Recently I had lunch with my friend and colleague Jeff Van West, Jenny Van West, a talented musician and Jeffs delightful wife, and 14-year-old Baxter, their youngest son. Baxter is an uncommonly bright and interesting young man with the not-uncommon black-and-white simplistic view of the world that is the purview of youth.
Always pay attention. Good advice, that, applying equally to all human endeavors. But it especially applies to those of us who pilot aircraft. Ive often stressed the traps and dangers of becoming too reliant on automation. Dont let it become a crutch, Ive preached. Consequently, youd think, as I did, that Id be particularly wary of that malady. Yes, youd think…
The milestone of sorts that I discovered is that this issue marks my fifth anniversary at the helm of IFR. Now, in many views, thats simply not noteworthy. Other editors in the Belvoir Aviation family, like Jeb Burnside at Aviation Safety, have been at this for, well, a very long time indeed.
Most pilots and aviation journalists think BasicMed is a win. For many it is. But, if you dig beneath the covers you might conclude its not a win for you. Behind closed doors Ive been equivocal about BasicMed, but weve been generally favorable in print. I personally like the ever-cautious wait-and-see approach. Waiting and seeing, combined with a letter from James Shepard (see Readback), lead me to conclude that perhaps BasicMed isnt the big win most of us hoped and thought it would be.
His destination airport had a runway closed. The advertised approach that he was supposed to be flying was an approach to the closed runway, with a circle to the active runway. Thats how Id been clearing him. The way things were going, I was taking no chances. I verified on-frequency that he was aware of the runway closure and that he was supposed to circle to the other runway. It seemed to get across, although I cant say for certain if he knew about it before I spoke up.
Assuming you own an airplane or fly the same one all the time, consider joining the type club supporting that aircraft. Okay, thats your takeaway. Let me explain why I recommend that. Ive owned three airplanes. My first was a mighty Cessna 150 and I was too young and too ignorant for aircraft ownership, so that one doesnt count. Next was a Mooney, a 1968 M20F Executive. Older and wiser then, I had previously joined the Mooney Aircraft Pilots Association (MAPA).
The FAA has long had its WINGS program focused on increasing the skill levels of all pilots. In 2008, it received a major face lift, became web based (www.faasafety.gov), and offered many different opportunities for pilots to increase proficiency without the ab- solutes of a pass/fail review or check ride. There are three levels of WINGS: the Basic, Advanced, and Master phases. Each level has multiple phases. Unlike the previous program, multiple phases can be earned each year. To complete a phase, pilots must get three flight and three ground credits which can be chosen from a wide range of activities.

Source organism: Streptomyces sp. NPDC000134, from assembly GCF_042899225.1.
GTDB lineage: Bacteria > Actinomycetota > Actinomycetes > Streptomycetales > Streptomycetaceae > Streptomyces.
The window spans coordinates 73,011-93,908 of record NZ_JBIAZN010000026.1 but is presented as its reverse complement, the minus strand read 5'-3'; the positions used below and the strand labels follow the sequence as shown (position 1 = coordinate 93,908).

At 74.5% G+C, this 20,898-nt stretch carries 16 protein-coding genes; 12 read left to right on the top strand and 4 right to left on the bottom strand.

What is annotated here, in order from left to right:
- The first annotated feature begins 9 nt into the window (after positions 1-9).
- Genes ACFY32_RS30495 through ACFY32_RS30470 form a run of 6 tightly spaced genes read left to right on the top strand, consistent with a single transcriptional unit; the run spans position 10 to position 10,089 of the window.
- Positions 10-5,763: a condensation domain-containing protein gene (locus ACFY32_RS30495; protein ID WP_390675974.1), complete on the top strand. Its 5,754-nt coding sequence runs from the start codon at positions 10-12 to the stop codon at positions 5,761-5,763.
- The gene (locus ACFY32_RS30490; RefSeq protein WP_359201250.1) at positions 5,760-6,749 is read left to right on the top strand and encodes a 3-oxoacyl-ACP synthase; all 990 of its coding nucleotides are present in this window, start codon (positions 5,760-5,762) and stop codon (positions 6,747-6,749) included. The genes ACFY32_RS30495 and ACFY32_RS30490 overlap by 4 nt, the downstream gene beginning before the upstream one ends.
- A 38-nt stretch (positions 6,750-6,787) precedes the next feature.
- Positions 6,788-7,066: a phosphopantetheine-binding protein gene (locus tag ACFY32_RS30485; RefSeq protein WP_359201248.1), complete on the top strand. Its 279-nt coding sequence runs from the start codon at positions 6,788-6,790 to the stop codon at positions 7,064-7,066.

Many mainstream aviation publications include a recitation of facts about selected accidents. The idea, Im sure, is a there-but-for-the-grace-of-God-go-I kind of warning. Clearly theres value in that information, but when I read those sections Im often left with a so-what or too-bad-for-them reaction because discovering the applicability of those mishaps is left to the reader. IFR has never published many articles about accidents. However, weve recently begun to occasionally include that article genre in the lineup of the mag.
Anything that can go wrong, will, and at the worst possible moment-so states Finagles corollary to Murphys Law. This notion is drilled into pilots from the beginning, so that it becomes second nature to have a plan to handle all sorts of potential failures that could be experienced in flight. Engine failure: check. Instrument and system malfunction: got it covered. Communication failure: no problem. GPS failure... Uhhh, what? Hang on a minute.
Aviation widely relies on the transfer of institutional knowledge. The flight instructor teaching you to fly didnt acquire all his/her skills alone. Someone taught them the basics, who in turn was taught by another individual, and so on. Lessons from past experience (a.k.a. mistakes) enlighten future generations. ATC is no different. Regardless of background, when a controller walks in the door of an ATC facility, they need to learn how to work that particular facilitys airspace. Achieving certification depends on the experience and guidance of the other controllers and staffers.
The FAA is focusing on increasing the use of PBN procedures, particularly RNAV STARs. Increased use of PBN procedures will reduce ATC complexity and simplify traffic sequencing. PBN begins to really shine as new, more efficient traffic management and avionics capabilities enter the NAS. Pilots will find ATC more predictable and discover more opportunities to fly efficiently. At about 3300 smaller airports, safer PBN approaches with LPV and LNAV/VNAV minimums will be commissioned to every qualified runway. Most, but not all, airports will have an IAP to at least one runway end.